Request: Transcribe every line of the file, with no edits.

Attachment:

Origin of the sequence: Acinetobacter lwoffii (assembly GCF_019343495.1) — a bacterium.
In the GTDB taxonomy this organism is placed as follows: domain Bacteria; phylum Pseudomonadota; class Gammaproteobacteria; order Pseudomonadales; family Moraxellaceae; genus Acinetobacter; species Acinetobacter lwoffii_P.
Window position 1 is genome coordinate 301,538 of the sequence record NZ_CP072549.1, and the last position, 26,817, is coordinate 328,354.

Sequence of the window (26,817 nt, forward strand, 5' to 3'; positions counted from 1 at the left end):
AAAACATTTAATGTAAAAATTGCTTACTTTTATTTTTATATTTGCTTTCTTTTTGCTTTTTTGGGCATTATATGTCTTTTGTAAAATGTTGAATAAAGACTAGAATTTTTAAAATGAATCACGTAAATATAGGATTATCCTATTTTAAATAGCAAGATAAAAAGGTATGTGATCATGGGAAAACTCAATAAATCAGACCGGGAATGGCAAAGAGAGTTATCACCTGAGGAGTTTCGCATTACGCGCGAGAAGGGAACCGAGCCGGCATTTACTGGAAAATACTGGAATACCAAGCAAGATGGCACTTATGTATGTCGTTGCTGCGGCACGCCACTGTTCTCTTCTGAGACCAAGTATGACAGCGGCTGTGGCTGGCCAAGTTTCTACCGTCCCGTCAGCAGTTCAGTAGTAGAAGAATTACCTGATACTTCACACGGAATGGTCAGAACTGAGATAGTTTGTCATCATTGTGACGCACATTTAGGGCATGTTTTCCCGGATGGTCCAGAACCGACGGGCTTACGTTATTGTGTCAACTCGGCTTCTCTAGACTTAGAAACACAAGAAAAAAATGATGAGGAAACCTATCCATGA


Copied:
Origin of the sequence: Acinetobacter lwoffii (assembly GCF_019343495.1) — a bacterium.
In the GTDB taxonomy this organism is placed as follows: domain Bacteria; phylum Pseudomonadota; class Gammaproteobacteria; order Pseudomonadales; family Moraxellaceae; genus Acinetobacter; species Acinetobacter lwoffii_P.
Window position 1 is genome coordinate 301,538 of the sequence record NZ_CP072549.1, and the last position, 26,817, is coordinate 328,354.

Sequence of the window (26,817 nt, forward strand, 5' to 3'; positions counted from 1 at the left end):
AAAACATTTAATGTAAAAATTGCTTACTTTTATTTTTATATTTGCTTTCTTTTTGCTTTTTTGGGCATTATATGTCTTTTGTAAAATGTTGAATAAAGACTAGAATTTTTAAAATGAATCACGTAAATATAGGATTATCCTATTTTAAATAGCAAGATAAAAAGGTATGTGATCATGGGAAAACTCAATAAATCAGACCGGGAATGGCAAAGAGAGTTATCACCTGAGGAGTTTCGCATTACGCGCGAGAAGGGAACCGAGCCGGCATTTACTGGAAAATACTGGAATACCAAGCAAGATGGCACTTATGTATGTCGTTGCTGCGGCACGCCACTGTTCTCTTCTGAGACCAAGTATGACAGCGGCTGTGGCTGGCCAAGTTTCTACCGTCCCGTCAGCAGTTCAGTAGTAGAAGAATTACCTGATACTTCACACGGAATGGTCAGAACTGAGATAGTTTGTCATCATTGTGACGCACATTTAGGGCATGTTTTCCCGGATGGTCCAGAACCGACGGGCTTACGTTATTGTGTCAACTCGGCTTCTCTAGACTTAGAAACACAAGAAAAAAATGATGAGGAAACCTATCCATGA